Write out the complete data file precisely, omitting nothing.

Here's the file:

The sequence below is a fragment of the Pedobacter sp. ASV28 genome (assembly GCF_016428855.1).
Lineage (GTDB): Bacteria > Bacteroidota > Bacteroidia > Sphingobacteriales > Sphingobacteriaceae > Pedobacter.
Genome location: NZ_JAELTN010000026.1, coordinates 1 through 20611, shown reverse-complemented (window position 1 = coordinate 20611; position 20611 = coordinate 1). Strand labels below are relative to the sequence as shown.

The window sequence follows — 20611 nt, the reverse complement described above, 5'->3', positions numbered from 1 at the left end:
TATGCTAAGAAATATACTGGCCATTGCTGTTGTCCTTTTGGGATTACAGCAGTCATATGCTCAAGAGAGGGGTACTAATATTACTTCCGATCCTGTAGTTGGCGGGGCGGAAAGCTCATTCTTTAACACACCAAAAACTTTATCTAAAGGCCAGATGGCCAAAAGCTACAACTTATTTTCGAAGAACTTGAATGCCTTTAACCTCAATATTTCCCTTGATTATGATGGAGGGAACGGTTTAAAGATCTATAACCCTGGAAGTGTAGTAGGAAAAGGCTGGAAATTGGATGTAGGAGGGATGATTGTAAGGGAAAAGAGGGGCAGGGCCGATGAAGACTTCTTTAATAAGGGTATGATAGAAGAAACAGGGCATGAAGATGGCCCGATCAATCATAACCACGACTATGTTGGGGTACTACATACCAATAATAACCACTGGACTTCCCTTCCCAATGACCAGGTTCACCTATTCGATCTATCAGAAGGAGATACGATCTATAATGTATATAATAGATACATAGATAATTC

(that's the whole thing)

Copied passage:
The sequence below is a fragment of the Pedobacter sp. ASV28 genome (assembly GCF_016428855.1).
Lineage (GTDB): Bacteria > Bacteroidota > Bacteroidia > Sphingobacteriales > Sphingobacteriaceae > Pedobacter.
Genome location: NZ_JAELTN010000026.1, coordinates 1 through 20611, shown reverse-complemented (window position 1 = coordinate 20611; position 20611 = coordinate 1). Strand labels below are relative to the sequence as shown.

The window sequence follows — 20611 nt, the reverse complement described above, 5'->3', positions numbered from 1 at the left end:
TATGCTAAGAAATATACTGGCCATTGCTGTTGTCCTTTTGGGATTACAGCAGTCATATGCTCAAGAGAGGGGTACTAATATTACTTCCGATCCTGTAGTTGGCGGGGCGGAAAGCTCATTCTTTAACACACCAAAAACTTTATCTAAAGGCCAGATGGCCAAAAGCTACAACTTATTTTCGAAGAACTTGAATGCCTTTAACCTCAATATTTCCCTTGATTATGATGGAGGGAACGGTTTAAAGATCTATAACCCTGGAAGTGTAGTAGGAAAAGGCTGGAAATTGGATGTAGGAGGGATGATTGTAAGGGAAAAGAGGGGCAGGGCCGATGAAGACTTCTTTAATAAGGGTATGATAGAAGAAACAGGGCATGAAGATGGCCCGATCAATCATAACCACGACTATGTTGGGGTACTACATACCAATAATAACCACTGGACTTCCCTTCCCAATGACCAGGTTCACCTATTCGATCTATCAGAAGGAGATACGATCTATAATGTATATAATAGATACATAGATAATTC